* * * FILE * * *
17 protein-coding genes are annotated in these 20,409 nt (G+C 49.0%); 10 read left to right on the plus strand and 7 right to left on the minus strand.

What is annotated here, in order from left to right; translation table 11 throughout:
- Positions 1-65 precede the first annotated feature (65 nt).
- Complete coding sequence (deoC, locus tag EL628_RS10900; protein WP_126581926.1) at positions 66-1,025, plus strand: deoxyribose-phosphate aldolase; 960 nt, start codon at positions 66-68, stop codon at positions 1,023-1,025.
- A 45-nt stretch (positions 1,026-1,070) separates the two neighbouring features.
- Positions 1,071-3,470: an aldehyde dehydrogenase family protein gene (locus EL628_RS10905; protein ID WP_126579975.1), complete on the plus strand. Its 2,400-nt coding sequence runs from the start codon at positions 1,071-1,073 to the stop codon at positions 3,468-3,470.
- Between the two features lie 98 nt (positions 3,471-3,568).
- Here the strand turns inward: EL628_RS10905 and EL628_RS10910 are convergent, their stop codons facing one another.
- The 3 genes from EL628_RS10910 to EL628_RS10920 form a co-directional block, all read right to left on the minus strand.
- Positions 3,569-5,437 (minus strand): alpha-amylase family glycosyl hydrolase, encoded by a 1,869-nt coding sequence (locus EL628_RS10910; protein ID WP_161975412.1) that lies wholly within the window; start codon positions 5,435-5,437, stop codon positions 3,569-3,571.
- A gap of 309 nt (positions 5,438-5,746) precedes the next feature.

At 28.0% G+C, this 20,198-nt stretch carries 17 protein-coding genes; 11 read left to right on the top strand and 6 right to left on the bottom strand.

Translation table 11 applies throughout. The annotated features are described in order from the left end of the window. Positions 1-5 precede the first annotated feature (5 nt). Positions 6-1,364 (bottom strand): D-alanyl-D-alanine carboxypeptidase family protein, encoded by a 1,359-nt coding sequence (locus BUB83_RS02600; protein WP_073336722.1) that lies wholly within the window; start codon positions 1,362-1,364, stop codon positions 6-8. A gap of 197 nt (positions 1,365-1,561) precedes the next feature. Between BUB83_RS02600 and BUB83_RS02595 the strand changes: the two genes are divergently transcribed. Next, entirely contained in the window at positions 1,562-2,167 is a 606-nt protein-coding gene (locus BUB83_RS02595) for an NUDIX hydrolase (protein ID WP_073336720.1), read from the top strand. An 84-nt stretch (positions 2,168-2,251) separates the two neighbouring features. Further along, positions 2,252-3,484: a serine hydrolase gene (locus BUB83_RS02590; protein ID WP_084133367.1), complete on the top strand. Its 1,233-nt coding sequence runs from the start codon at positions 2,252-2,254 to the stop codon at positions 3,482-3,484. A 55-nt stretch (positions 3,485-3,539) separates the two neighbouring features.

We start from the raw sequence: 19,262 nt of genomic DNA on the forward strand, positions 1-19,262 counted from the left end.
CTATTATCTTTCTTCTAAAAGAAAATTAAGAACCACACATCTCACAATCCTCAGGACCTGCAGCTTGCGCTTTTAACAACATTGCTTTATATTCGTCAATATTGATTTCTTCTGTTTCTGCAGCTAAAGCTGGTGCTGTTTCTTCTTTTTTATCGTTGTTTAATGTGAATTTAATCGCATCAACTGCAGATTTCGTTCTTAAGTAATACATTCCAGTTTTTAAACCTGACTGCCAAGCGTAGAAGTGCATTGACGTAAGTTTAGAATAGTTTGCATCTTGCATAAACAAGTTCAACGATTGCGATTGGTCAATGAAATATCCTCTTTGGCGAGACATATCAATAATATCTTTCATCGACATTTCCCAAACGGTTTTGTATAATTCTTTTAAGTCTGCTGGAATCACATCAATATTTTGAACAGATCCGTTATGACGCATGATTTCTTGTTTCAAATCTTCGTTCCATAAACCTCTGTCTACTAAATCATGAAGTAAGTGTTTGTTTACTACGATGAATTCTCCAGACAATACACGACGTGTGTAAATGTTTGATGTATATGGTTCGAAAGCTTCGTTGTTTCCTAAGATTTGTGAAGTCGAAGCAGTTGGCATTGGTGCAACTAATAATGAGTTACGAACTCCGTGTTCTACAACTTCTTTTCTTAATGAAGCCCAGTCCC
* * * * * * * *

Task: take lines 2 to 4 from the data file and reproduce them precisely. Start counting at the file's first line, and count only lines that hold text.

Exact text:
What is annotated here, in order from left to right; translation table 11 throughout:
- Positions 1-65 precede the first annotated feature (65 nt).
- Complete coding sequence (deoC, locus tag EL628_RS10900; protein WP_126581926.1) at positions 66-1,025, plus strand: deoxyribose-phosphate aldolase; 960 nt, start codon at positions 66-68, stop codon at positions 1,023-1,025.